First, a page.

With the warm weather finally here, many of us are thinking about new home projects. But how often do we think about projects that can reduce our ecological footprint and increase the health of our community, or the impact of the materials we use when we build?
We can contribute to a global effort to increase the number of green buildings in our communities. A green building refers to one constructed by using any method that will minimize or eliminate adverse impacts on human health and the environment. Multiple ideas can apply to green buildings, ranging from the use of solar panels as a way to increase energy efficiency to the installation of a simple rain barrel to reduce city water consumption. The concept of a green building encompasses the analysis of how materials we use in our projects will have an impact on the environment over their lifetime. This means looking at them from the planning and design stage through to the construction, operation, maintenance, and demolition of the project.
The green building concept has gained traction because conventional buildings have massive ecological impacts throughout their life cycle. For example, buildings account for one quarter of global carbon emissions and more than 10 per cent of global water consumption every year. By incorporating several measures to reduce our footprint, we can conserve precious natural resources. The green building concept is not only for houses or apartment buildings, you can also apply it to your garden or backyard, such as in the construction of a small greenhouse or a plant wall made of recycled materials.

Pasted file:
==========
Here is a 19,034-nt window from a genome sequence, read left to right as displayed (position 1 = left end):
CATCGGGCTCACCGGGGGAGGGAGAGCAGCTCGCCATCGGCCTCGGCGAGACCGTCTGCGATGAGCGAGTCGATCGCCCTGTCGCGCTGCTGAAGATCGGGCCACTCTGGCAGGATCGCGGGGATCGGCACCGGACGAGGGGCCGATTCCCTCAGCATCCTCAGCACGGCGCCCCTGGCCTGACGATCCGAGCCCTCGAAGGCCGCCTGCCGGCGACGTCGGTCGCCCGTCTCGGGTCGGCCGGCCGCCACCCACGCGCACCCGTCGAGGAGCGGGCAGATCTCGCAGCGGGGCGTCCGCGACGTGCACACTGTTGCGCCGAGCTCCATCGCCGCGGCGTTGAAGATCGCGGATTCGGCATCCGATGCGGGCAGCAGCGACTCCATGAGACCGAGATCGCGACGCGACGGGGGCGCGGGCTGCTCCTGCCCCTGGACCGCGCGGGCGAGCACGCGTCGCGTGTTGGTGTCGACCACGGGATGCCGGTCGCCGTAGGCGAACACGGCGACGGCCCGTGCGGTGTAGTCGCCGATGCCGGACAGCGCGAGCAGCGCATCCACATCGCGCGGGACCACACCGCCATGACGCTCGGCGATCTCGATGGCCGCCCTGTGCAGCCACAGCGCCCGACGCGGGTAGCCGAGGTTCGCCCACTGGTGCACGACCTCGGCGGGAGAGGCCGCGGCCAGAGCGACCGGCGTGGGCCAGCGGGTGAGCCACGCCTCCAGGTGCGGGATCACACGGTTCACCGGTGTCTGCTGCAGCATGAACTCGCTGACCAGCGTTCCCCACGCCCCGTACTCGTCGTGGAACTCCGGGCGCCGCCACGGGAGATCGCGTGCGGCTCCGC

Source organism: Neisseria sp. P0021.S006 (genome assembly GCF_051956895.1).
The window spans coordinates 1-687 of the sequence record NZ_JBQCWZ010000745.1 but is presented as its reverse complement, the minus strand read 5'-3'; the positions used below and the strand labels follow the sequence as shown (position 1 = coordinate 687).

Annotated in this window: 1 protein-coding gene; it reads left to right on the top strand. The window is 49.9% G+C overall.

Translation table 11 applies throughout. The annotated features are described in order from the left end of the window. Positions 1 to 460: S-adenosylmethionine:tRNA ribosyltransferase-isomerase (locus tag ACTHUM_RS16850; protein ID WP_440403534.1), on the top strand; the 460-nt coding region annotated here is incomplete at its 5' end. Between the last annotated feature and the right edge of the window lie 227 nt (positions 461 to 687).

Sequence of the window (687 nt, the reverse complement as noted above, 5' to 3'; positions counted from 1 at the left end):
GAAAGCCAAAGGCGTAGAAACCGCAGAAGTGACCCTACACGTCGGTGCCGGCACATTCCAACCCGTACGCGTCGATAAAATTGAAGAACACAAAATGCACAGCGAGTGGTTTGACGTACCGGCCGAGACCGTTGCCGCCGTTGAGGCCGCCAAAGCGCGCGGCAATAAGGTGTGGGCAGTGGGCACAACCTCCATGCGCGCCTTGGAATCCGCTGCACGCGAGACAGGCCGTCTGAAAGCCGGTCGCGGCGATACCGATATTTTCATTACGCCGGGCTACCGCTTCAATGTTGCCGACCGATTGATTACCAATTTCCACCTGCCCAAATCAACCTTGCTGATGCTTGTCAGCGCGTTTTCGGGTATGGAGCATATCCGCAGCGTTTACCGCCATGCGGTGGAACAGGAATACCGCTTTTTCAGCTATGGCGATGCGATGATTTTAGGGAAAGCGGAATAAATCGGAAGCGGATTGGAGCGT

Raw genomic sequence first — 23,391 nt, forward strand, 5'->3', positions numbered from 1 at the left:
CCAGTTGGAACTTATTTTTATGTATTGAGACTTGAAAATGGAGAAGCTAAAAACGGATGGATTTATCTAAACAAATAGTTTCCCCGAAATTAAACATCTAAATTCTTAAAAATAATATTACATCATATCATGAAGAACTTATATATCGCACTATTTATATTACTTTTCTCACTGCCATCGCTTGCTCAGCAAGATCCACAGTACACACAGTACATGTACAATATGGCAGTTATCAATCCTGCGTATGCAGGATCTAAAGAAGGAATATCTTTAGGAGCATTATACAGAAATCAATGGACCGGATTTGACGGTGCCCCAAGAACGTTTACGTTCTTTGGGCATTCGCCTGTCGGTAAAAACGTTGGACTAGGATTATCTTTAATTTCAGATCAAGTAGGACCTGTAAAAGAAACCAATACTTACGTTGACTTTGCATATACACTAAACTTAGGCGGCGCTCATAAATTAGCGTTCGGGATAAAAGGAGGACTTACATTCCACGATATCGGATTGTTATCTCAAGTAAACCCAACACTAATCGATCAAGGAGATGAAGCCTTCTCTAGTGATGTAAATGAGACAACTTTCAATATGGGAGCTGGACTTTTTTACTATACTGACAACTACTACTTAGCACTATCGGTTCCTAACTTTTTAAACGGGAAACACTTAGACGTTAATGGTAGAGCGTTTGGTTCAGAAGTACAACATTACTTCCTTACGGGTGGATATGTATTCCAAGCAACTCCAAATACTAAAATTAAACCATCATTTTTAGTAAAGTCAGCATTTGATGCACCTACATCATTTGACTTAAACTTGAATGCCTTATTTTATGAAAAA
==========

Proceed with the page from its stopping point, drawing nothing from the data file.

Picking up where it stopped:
Green building projects can include issues such as water resource consumption (efficient management and recycling), energy efficiency, material efficiency (by using sustainable, non-toxic and locally sourced building materials), health and well-being of occupants (better ventilation, natural light, improved indoor air quality), and waste reduction (reduce, reuse and recycle).
Green buildings offer a multitude of benefits for the environment including the preservation of natural resources, enhanced ecosystem health and biodiversity and lower waste generation. Green buildings also provide economic advantages, such as lower operation and maintenance costs that mean savings on water and energy bills due to increased efficiencies.
In the Niagara Region, green buildings have a high potential to address many long-term sustainability targets while simultaneously providing solutions to pressing economic development concerns such as resilient infrastructure. In upcoming articles, the MEOPAR team will focus on some aspects of green infrastructure and the various certifications that exist to certify buildings as sustainable.
The researchers involved with the MEOPAR project are working to raise awareness about the impacts of climate change and how communities can effectively adapt, and increase resilience, to these changes. Follow along with our blog every week (written by researchers Liette Vasseur, Meredith DeCock, Bradley May, Pulkit Garg, Sam Gauthier and Jocelyn Baker) to learn more about the project and how you can get involved. You can also visit our website at brocku.ca/unesco-chair or email us at email@example.com
Photo caption: Greg Redden, Principal Architect at Macdonald Zuberec Ensslen Architects Inc, stands in the DSBN Walkers Living Classroom, in the Woodend Conservation Area. His firm designed this green space, or living classroom, to engage all senses in the learning environment while also utilizing natural light and space so that no utilities are used and energy costs are reduced.